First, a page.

As a former musician, I understand completely. I had a similar challenge in a volunteer church music group: weighing the 10’s of thousands of dollars and decades of time I had put into music; the thousands of hours practicing, the planning of music, selecting the music appropriate, writing charts, leading rehearsals, finding new music, purchasing new music (hoping to get reimbursed). I finally said I can no longer do this for free. I no longer play. "Now I make music with color and texture." (not sure which weaver said that, perhaps it was Jane Stafford.)
I think tour recent post ch-ch changes’ graphic of an iceberg summarizes quite beautifully what you’re describing. - The tip of the iceberg - We see the final product; the results of many years of experience at honing one’s skills and perfecting one’s craft. Unfortunately, today, many are unaware of the necessary time involved in becoming a real master at anything, let alone the drive, stamina and mindset required – be it music, woodworking, masonry, martial arts or fiber arts. But I do believe in each of those areas, the real masters are always acknowledged and live on. I also believe that Fry will join the likes of Davison, Atwater, Bateman, Strickler, Neilson, Et al. Each leaves their 'footprint'. I'm looking forward to yours. I'd be honored to purchase a copy of your book Laura. “Learning never exhausts the mind.” – L. DaVinci

Tom Z. in IL

Debbie said...

This is one of the most difficult things any artist/maker faces, their worth, how to value their work. I read something the other day I can't remember where or I would acknowledge it. It made me see my work in a different way, it doesn't really apply to a book but individual items I guess. You are not selling your work as a product, people are buying a unique experience, something individual and from the heart, and they are lucky that you are letting them own something you made.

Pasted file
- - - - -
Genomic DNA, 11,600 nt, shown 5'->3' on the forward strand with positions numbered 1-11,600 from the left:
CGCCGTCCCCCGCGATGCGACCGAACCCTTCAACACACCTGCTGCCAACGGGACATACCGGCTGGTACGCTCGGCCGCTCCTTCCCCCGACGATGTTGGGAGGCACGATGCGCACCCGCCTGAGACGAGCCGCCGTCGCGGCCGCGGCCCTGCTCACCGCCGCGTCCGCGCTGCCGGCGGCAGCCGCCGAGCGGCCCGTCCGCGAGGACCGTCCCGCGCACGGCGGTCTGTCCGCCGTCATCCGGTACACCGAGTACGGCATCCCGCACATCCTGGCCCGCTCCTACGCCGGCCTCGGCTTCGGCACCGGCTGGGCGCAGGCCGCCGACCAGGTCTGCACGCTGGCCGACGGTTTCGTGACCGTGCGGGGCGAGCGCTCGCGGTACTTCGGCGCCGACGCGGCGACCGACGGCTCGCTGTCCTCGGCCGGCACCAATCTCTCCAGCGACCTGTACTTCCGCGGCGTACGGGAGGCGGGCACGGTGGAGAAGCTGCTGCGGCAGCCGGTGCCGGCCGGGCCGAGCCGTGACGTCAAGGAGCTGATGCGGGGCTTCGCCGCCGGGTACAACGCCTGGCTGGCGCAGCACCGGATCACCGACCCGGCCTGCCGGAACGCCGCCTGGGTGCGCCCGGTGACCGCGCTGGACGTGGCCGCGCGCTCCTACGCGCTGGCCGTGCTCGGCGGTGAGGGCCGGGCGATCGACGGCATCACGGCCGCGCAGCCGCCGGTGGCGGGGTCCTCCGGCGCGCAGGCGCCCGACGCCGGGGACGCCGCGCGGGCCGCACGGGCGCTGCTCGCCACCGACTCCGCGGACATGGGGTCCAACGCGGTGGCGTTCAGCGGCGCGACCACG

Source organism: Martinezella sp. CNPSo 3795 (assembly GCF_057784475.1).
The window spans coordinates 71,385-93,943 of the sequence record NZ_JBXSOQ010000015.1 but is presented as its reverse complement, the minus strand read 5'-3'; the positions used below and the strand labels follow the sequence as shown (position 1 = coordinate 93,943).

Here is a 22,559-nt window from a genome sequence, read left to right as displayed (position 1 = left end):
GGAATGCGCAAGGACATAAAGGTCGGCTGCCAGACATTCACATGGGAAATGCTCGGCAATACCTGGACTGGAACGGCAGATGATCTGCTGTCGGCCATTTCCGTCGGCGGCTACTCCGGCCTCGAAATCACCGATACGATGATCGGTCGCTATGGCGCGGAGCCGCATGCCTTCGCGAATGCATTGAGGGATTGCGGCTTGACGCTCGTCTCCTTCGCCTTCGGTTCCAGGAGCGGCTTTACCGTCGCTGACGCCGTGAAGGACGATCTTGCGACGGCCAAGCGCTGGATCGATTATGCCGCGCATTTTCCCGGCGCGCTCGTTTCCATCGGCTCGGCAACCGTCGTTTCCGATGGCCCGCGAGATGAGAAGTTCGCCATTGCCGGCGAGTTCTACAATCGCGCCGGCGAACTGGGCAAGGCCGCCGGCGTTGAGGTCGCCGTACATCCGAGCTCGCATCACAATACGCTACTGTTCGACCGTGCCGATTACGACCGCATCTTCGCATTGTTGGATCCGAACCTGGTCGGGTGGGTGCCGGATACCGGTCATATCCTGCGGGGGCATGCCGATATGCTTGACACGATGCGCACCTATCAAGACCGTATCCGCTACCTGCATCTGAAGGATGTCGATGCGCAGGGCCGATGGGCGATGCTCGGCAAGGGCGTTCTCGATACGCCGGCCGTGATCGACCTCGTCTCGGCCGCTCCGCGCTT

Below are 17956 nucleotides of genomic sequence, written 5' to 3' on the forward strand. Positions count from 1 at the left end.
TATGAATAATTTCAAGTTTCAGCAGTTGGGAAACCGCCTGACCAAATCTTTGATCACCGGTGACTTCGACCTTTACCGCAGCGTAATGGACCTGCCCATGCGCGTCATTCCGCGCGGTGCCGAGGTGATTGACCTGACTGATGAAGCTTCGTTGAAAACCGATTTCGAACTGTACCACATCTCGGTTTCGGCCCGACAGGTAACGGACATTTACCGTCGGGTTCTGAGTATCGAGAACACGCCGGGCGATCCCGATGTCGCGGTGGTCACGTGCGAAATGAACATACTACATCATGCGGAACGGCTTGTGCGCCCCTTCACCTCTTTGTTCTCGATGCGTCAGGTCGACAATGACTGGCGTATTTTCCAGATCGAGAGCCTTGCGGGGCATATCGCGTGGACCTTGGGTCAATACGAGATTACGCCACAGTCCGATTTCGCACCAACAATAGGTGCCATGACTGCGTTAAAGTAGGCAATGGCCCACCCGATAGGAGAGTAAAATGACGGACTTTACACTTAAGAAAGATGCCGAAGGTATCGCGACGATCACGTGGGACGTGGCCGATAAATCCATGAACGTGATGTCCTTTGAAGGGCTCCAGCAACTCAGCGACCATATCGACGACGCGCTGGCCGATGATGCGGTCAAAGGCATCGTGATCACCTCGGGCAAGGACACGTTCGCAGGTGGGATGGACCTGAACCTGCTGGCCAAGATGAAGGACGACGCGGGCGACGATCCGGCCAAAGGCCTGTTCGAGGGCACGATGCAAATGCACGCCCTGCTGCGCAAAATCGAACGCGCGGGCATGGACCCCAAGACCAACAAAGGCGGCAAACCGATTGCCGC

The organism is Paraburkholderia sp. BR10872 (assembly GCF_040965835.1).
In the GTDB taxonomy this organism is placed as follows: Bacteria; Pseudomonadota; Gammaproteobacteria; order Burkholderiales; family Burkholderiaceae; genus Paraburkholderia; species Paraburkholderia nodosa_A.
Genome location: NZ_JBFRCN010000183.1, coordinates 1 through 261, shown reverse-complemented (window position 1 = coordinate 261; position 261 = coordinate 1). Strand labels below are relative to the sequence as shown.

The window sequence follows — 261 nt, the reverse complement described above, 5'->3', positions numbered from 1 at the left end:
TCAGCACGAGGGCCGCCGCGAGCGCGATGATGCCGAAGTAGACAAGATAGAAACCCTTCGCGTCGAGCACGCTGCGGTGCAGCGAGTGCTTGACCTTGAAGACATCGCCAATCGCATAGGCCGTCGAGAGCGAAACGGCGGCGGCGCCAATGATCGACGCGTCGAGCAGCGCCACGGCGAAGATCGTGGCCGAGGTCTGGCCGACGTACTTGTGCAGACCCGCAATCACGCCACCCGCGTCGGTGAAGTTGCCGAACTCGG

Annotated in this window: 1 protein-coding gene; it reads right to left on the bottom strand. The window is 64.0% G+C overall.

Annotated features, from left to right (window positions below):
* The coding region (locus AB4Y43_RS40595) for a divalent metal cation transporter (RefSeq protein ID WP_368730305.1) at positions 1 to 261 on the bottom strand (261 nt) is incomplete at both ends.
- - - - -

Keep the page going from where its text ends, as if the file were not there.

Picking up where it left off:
As to books I guess you need to look at what other weavers charge for their books, you are unlikely to get reimbursed for the years of experience and dedication that it takes to write a book.

steelwool said...

Sorry, but I agree with the complainer. As a handout it was a rip-off. The speaker could have put the info in a folder ($0.20), a stick pen ($.10) and a couple sheets of blank paper for notes. It would imply she had thought about the needs of the audience. Would I have hesitated as $10.00 as a fee for the seminar, heavens no. A participation fee perhaps or even mentioning a speakers fee would have been ok. At some fiber fests, I would have paid $10.00 to be able to find a place to sit for awhile. If the person had already paid a fee for the seminar however and the "handout fee" was tacked on, I would think there was a problem. Hopefully that was not the only monies going to the speaker with the rest of fees going to the event promoter.

Carol said...

I have felt for many years that the only thing really worth paying for is knowledge; thieves can't take it from you if they break into your house. I've always understood that in paying a handout fee and receiving printed matter I'm really receiving knowledge and that it's the knowledge the presenter felt was most important. What would one expect to get for $10? An original artwork? A handwoven towel? Unreasonable expectation. And, as a writer and editor I directly understand what time and effort are involved in producing 4 pages of pertinent copy (although I would have double-spaced to allow room for notes to be added to the text). Laura, I will pay whatever you ask for the book that distills your experience and knowledge. That, to me, is priceless information that I will use for the rest of my life.

Rachelle said...